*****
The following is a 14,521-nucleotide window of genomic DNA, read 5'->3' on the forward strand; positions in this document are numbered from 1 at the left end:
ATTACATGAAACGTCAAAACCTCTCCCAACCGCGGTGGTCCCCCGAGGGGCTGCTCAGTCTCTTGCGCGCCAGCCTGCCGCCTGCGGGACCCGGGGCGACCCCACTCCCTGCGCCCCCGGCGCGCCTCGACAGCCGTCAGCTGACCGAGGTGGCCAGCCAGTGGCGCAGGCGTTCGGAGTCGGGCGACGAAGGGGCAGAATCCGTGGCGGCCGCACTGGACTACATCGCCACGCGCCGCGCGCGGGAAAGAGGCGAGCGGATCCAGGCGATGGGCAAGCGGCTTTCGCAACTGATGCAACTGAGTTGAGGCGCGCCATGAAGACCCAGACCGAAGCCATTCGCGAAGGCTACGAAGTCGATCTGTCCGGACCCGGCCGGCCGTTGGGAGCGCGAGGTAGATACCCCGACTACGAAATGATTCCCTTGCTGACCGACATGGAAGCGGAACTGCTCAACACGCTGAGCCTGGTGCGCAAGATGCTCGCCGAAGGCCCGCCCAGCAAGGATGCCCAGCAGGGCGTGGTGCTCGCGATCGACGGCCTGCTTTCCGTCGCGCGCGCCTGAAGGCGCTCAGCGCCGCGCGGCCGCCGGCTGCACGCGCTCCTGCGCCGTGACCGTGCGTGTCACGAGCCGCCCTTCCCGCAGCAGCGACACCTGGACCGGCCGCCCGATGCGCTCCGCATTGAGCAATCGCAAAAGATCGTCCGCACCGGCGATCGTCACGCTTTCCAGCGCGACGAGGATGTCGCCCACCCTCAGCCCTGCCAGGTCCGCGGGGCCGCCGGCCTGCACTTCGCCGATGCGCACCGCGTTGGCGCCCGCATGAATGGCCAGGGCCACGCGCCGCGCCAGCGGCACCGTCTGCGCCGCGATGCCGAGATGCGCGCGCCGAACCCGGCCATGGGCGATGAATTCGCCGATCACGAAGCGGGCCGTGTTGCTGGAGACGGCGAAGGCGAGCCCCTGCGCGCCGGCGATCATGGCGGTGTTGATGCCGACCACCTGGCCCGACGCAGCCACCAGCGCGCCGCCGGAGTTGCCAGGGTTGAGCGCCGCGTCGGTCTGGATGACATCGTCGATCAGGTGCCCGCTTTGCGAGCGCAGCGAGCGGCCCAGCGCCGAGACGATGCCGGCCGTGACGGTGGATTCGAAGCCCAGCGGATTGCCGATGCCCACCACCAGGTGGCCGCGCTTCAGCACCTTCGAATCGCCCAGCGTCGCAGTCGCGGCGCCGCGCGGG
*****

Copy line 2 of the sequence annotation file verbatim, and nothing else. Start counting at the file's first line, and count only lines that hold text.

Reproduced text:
ATTACATGAAACGTCAAAACCTCTCCCAACCGCGGTGGTCCCCCGAGGGGCTGCTCAGTCTCTTGCGCGCCAGCCTGCCGCCTGCGGGACCCGGGGCGACCCCACTCCCTGCGCCCCCGGCGCGCCTCGACAGCCGTCAGCTGACCGAGGTGGCCAGCCAGTGGCGCAGGCGTTCGGAGTCGGGCGACGAAGGGGCAGAATCCGTGGCGGCCGCACTGGACTACATCGCCACGCGCCGCGCGCGGGAAAGAGGCGAGCGGATCCAGGCGATGGGCAAGCGGCTTTCGCAACTGATGCAACTGAGTTGAGGCGCGCCATGAAGACCCAGACCGAAGCCATTCGCGAAGGCTACGAAGTCGATCTGTCCGGACCCGGCCGGCCGTTGGGAGCGCGAGGTAGATACCCCGACTACGAAATGATTCCCTTGCTGACCGACATGGAAGCGGAACTGCTCAACACGCTGAGCCTGGTGCGCAAGATGCTCGCCGAAGGCCCGCCCAGCAAGGATGCCCAGCAGGGCGTGGTGCTCGCGATCGACGGCCTGCTTTCCGTCGCGCGCGCCTGAAGGCGCTCAGCGCCGCGCGGCCGCCGGCTGCACGCGCTCCTGCGCCGTGACCGTGCGTGTCACGAGCCGCCCTTCCCGCAGCAGCGACACCTGGACCGGCCGCCCGATGCGCTCCGCATTGAGCAATCGCAAAAGATCGTCCGCACCGGCGATCGTCACGCTTTCCAGCGCGACGAGGATGTCGCCCACCCTCAGCCCTGCCAGGTCCGCGGGGCCGCCGGCCTGCACTTCGCCGATGCGCACCGCGTTGGCGCCCGCATGAATGGCCAGGGCCACGCGCCGCGCCAGCGGCACCGTCTGCGCCGCGATGCCGAGATGCGCGCGCCGAACCCGGCCATGGGCGATGAATTCGCCGATCACGAAGCGGGCCGTGTTGCTGGAGACGGCGAAGGCGAGCCCCTGCGCGCCGGCGATCATGGCGGTGTTGATGCCGACCACCTGGCCCGACGCAGCCACCAGCGCGCCGCCGGAGTTGCCAGGGTTGAGCGCCGCGTCGGTCTGGATGACATCGTCGATCAGGTGCCCGCTTTGCGAGCGCAGCGAGCGGCCCAGCGCCGAGACGATGCCGGCCGTGACGGTGGATTCGAAGCCCAGCGGATTGCCGATGCCCACCACCAGGTGGCCGCGCTTCAGCACCTTCGAATCGCCCAGCGTCGCAGTCGCGGCGCCGCGCGGG